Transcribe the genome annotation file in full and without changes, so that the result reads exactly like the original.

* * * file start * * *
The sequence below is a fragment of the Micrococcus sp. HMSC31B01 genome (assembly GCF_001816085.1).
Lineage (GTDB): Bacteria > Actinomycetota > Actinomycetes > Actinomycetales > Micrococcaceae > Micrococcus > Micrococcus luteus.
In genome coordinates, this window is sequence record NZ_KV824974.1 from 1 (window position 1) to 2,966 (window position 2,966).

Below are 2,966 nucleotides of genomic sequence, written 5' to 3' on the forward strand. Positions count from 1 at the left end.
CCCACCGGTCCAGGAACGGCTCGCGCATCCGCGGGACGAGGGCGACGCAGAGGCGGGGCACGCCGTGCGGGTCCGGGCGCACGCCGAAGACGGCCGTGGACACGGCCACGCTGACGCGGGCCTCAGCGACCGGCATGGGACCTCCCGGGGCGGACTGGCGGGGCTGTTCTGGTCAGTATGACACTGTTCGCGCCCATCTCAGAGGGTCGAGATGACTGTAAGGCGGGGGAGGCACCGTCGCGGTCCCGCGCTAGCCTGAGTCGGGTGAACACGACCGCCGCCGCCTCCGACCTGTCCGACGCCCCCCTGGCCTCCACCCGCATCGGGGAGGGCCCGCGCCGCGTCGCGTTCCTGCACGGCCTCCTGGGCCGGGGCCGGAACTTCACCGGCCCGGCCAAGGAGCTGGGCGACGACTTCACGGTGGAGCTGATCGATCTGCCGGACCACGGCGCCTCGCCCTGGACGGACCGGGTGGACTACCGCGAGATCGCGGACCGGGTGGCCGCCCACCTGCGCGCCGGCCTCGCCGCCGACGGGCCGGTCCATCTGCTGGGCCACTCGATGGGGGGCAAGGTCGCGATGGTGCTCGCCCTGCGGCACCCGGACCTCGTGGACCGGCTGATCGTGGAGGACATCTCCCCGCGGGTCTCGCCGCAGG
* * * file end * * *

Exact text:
The sequence below is a fragment of the Micrococcus sp. HMSC31B01 genome (assembly GCF_001816085.1).
Lineage (GTDB): Bacteria > Actinomycetota > Actinomycetes > Actinomycetales > Micrococcaceae > Micrococcus > Micrococcus luteus.
In genome coordinates, this window is sequence record NZ_KV824974.1 from 1 (window position 1) to 2,966 (window position 2,966).

Below are 2,966 nucleotides of genomic sequence, written 5' to 3' on the forward strand. Positions count from 1 at the left end.
CCCACCGGTCCAGGAACGGCTCGCGCATCCGCGGGACGAGGGCGACGCAGAGGCGGGGCACGCCGTGCGGGTCCGGGCGCACGCCGAAGACGGCCGTGGACACGGCCACGCTGACGCGGGCCTCAGCGACCGGCATGGGACCTCCCGGGGCGGACTGGCGGGGCTGTTCTGGTCAGTATGACACTGTTCGCGCCCATCTCAGAGGGTCGAGATGACTGTAAGGCGGGGGAGGCACCGTCGCGGTCCCGCGCTAGCCTGAGTCGGGTGAACACGACCGCCGCCGCCTCCGACCTGTCCGACGCCCCCCTGGCCTCCACCCGCATCGGGGAGGGCCCGCGCCGCGTCGCGTTCCTGCACGGCCTCCTGGGCCGGGGCCGGAACTTCACCGGCCCGGCCAAGGAGCTGGGCGACGACTTCACGGTGGAGCTGATCGATCTGCCGGACCACGGCGCCTCGCCCTGGACGGACCGGGTGGACTACCGCGAGATCGCGGACCGGGTGGCCGCCCACCTGCGCGCCGGCCTCGCCGCCGACGGGCCGGTCCATCTGCTGGGCCACTCGATGGGGGGCAAGGTCGCGATGGTGCTCGCCCTGCGGCACCCGGACCTCGTGGACCGGCTGATCGTGGAGGACATCTCCCCGCGGGTCTCGCCGCAGG